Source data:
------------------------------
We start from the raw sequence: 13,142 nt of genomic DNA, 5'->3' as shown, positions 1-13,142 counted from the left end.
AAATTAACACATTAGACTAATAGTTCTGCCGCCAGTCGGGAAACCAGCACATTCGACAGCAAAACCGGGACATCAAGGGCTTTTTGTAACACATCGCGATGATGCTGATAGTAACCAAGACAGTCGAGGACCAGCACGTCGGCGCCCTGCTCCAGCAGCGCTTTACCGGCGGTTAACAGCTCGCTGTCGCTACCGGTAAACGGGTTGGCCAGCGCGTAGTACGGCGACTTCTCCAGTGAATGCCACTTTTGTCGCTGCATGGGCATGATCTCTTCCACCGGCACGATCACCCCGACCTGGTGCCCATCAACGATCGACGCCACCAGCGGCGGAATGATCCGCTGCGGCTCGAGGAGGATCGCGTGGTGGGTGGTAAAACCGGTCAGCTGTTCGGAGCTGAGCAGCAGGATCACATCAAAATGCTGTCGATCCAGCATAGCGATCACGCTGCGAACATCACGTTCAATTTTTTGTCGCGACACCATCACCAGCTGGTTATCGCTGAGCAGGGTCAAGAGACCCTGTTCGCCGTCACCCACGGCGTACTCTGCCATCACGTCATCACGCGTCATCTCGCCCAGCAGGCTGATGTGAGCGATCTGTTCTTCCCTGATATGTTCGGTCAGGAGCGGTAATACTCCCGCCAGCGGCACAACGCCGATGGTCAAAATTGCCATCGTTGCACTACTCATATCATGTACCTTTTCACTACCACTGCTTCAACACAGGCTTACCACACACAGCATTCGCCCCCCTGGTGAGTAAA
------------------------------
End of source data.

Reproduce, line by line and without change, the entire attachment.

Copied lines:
We start from the raw sequence: 13,142 nt of genomic DNA, 5'->3' as shown, positions 1-13,142 counted from the left end.
AAATTAACACATTAGACTAATAGTTCTGCCGCCAGTCGGGAAACCAGCACATTCGACAGCAAAACCGGGACATCAAGGGCTTTTTGTAACACATCGCGATGATGCTGATAGTAACCAAGACAGTCGAGGACCAGCACGTCGGCGCCCTGCTCCAGCAGCGCTTTACCGGCGGTTAACAGCTCGCTGTCGCTACCGGTAAACGGGTTGGCCAGCGCGTAGTACGGCGACTTCTCCAGTGAATGCCACTTTTGTCGCTGCATGGGCATGATCTCTTCCACCGGCACGATCACCCCGACCTGGTGCCCATCAACGATCGACGCCACCAGCGGCGGAATGATCCGCTGCGGCTCGAGGAGGATCGCGTGGTGGGTGGTAAAACCGGTCAGCTGTTCGGAGCTGAGCAGCAGGATCACATCAAAATGCTGTCGATCCAGCATAGCGATCACGCTGCGAACATCACGTTCAATTTTTTGTCGCGACACCATCACCAGCTGGTTATCGCTGAGCAGGGTCAAGAGACCCTGTTCGCCGTCACCCACGGCGTACTCTGCCATCACGTCATCACGCGTCATCTCGCCCAGCAGGCTGATGTGAGCGATCTGTTCTTCCCTGATATGTTCGGTCAGGAGCGGTAATACTCCCGCCAGCGGCACAACGCCGATGGTCAAAATTGCCATCGTTGCACTACTCATATCATGTACCTTTTCACTACCACTGCTTCAACACAGGCTTACCACACACAGCATTCGCCCCCCTGGTGAGTAAA